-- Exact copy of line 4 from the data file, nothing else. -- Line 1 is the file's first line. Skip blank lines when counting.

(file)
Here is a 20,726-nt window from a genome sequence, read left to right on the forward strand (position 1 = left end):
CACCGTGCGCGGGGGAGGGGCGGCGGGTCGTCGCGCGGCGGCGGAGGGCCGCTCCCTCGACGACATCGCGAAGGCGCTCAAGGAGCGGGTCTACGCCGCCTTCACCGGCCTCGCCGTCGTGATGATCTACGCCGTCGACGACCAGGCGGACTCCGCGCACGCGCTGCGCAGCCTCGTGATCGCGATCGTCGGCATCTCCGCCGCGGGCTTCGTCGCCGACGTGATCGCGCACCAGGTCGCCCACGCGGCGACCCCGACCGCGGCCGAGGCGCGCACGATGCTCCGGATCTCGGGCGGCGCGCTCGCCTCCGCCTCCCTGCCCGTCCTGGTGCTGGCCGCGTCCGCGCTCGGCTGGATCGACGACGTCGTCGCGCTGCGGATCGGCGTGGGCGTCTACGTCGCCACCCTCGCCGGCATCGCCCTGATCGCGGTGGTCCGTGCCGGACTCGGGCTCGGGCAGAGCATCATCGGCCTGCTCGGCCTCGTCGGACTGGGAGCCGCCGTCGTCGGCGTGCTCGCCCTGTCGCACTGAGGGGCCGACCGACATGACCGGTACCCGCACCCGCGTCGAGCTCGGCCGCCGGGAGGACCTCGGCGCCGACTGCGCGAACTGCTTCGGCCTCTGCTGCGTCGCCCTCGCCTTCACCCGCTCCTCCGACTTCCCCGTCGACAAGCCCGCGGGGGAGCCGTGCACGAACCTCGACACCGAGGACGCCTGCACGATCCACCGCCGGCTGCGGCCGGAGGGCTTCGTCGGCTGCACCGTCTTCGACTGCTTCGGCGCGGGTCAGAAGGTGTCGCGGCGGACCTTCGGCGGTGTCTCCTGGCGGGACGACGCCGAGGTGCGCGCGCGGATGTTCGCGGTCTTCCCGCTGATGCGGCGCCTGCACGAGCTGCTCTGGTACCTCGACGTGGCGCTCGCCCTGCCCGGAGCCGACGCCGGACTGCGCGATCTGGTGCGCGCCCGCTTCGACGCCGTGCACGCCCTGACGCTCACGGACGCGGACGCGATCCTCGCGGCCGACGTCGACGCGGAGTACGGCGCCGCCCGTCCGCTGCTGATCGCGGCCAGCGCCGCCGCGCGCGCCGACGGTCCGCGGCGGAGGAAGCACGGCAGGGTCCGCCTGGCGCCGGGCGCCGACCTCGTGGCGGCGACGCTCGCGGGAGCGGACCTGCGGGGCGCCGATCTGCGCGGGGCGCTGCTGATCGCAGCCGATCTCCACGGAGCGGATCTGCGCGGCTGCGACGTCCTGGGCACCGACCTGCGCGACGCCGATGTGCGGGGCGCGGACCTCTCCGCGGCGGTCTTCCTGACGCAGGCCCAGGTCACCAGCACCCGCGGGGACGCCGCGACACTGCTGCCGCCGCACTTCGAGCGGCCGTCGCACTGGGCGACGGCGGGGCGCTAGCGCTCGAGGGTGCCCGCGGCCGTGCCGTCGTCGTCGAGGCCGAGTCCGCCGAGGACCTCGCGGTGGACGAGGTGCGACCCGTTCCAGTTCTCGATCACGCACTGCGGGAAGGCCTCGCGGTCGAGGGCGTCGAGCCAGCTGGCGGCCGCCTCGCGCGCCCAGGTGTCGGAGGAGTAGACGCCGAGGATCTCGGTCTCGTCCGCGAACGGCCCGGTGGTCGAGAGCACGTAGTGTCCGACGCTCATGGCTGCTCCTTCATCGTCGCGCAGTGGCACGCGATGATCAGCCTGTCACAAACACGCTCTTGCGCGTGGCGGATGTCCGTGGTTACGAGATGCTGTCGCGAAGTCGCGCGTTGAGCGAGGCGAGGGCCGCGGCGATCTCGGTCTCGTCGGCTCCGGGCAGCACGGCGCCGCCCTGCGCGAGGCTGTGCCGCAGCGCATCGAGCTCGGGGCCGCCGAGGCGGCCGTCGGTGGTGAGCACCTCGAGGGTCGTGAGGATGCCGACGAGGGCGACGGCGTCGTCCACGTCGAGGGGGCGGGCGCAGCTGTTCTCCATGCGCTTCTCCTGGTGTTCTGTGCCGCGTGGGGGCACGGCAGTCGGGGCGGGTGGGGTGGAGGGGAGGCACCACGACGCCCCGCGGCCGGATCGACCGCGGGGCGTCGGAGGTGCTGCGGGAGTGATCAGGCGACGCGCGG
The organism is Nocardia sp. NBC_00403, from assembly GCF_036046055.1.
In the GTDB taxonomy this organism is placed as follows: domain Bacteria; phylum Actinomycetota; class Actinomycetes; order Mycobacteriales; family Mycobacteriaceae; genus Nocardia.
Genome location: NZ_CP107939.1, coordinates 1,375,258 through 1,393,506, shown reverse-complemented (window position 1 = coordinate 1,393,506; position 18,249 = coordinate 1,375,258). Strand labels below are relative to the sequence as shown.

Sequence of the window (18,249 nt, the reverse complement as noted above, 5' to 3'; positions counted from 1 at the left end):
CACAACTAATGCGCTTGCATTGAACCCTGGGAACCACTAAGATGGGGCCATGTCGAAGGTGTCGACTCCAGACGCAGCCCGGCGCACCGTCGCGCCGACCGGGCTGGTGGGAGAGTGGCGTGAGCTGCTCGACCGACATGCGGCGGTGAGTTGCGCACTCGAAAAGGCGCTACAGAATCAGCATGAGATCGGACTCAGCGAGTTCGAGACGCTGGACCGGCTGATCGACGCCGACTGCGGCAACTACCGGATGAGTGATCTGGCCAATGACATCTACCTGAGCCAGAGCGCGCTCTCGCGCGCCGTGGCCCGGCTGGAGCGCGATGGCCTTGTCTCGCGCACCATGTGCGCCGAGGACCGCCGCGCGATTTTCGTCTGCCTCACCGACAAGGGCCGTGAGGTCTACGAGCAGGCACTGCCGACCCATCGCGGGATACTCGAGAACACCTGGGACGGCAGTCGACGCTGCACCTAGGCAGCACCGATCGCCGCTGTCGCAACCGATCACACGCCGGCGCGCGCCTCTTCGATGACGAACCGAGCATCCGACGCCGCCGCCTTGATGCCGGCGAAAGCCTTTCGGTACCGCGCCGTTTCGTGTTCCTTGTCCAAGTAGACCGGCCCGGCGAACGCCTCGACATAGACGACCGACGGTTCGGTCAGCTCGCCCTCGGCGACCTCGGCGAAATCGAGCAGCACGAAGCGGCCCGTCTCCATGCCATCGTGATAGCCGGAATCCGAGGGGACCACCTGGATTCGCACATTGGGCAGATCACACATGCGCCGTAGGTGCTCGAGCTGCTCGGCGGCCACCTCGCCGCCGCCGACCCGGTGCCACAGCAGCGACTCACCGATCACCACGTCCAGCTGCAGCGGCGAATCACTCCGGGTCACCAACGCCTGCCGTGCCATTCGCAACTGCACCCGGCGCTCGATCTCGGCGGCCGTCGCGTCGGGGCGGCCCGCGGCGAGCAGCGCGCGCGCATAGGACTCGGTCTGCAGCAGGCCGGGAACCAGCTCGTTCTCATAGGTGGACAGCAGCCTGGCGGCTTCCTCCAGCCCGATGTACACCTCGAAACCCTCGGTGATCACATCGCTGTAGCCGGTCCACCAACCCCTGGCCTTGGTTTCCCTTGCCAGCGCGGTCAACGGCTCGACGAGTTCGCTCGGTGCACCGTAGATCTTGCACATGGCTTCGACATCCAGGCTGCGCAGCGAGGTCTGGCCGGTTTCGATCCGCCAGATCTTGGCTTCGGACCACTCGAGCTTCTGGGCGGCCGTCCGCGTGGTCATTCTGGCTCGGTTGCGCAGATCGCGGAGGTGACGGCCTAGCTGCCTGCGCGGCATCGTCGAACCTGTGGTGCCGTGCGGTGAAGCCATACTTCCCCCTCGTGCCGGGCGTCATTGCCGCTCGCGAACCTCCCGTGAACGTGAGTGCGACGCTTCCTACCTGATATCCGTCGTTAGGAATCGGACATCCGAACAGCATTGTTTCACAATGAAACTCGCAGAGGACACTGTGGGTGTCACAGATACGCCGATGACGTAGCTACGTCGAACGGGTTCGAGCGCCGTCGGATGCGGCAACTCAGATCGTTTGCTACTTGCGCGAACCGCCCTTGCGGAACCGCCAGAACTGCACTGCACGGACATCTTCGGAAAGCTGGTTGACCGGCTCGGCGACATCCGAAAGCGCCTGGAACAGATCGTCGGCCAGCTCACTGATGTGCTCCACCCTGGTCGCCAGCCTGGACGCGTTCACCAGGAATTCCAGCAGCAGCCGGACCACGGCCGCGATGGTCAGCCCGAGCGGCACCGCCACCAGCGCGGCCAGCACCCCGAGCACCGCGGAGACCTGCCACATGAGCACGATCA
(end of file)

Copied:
In the GTDB taxonomy this organism is placed as follows: domain Bacteria; phylum Actinomycetota; class Actinomycetes; order Mycobacteriales; family Mycobacteriaceae; genus Nocardia.